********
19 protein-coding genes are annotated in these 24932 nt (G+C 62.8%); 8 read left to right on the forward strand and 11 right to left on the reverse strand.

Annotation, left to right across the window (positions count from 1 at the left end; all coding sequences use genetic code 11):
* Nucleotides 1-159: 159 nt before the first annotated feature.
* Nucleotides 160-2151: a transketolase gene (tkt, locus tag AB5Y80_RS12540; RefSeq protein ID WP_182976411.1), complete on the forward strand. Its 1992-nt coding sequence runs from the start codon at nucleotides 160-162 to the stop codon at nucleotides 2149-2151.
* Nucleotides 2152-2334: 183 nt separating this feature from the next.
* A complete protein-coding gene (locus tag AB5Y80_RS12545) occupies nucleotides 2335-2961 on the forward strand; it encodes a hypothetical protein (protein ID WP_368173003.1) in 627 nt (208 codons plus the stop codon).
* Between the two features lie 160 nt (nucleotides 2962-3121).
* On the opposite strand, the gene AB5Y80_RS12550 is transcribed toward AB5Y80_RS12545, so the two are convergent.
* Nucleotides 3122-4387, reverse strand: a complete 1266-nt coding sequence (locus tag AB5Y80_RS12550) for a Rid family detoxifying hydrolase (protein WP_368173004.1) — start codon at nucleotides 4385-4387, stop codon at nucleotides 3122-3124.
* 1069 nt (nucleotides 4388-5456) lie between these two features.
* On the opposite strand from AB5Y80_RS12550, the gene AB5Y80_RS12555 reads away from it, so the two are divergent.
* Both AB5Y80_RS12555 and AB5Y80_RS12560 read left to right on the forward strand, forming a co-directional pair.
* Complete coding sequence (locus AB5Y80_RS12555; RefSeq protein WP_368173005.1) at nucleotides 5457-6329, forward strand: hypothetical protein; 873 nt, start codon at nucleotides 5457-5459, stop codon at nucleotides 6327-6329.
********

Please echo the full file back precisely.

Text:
19 protein-coding genes are annotated in these 24932 nt (G+C 62.8%); 8 read left to right on the forward strand and 11 right to left on the reverse strand.

Annotation, left to right across the window (positions count from 1 at the left end; all coding sequences use genetic code 11):
* Nucleotides 1-159: 159 nt before the first annotated feature.
* Nucleotides 160-2151: a transketolase gene (tkt, locus tag AB5Y80_RS12540; RefSeq protein ID WP_182976411.1), complete on the forward strand. Its 1992-nt coding sequence runs from the start codon at nucleotides 160-162 to the stop codon at nucleotides 2149-2151.
* Nucleotides 2152-2334: 183 nt separating this feature from the next.
* A complete protein-coding gene (locus tag AB5Y80_RS12545) occupies nucleotides 2335-2961 on the forward strand; it encodes a hypothetical protein (protein ID WP_368173003.1) in 627 nt (208 codons plus the stop codon).
* Between the two features lie 160 nt (nucleotides 2962-3121).
* On the opposite strand, the gene AB5Y80_RS12550 is transcribed toward AB5Y80_RS12545, so the two are convergent.
* Nucleotides 3122-4387, reverse strand: a complete 1266-nt coding sequence (locus tag AB5Y80_RS12550) for a Rid family detoxifying hydrolase (protein WP_368173004.1) — start codon at nucleotides 4385-4387, stop codon at nucleotides 3122-3124.
* 1069 nt (nucleotides 4388-5456) lie between these two features.
* On the opposite strand from AB5Y80_RS12550, the gene AB5Y80_RS12555 reads away from it, so the two are divergent.
* Both AB5Y80_RS12555 and AB5Y80_RS12560 read left to right on the forward strand, forming a co-directional pair.
* Complete coding sequence (locus AB5Y80_RS12555; RefSeq protein WP_368173005.1) at nucleotides 5457-6329, forward strand: hypothetical protein; 873 nt, start codon at nucleotides 5457-5459, stop codon at nucleotides 6327-6329.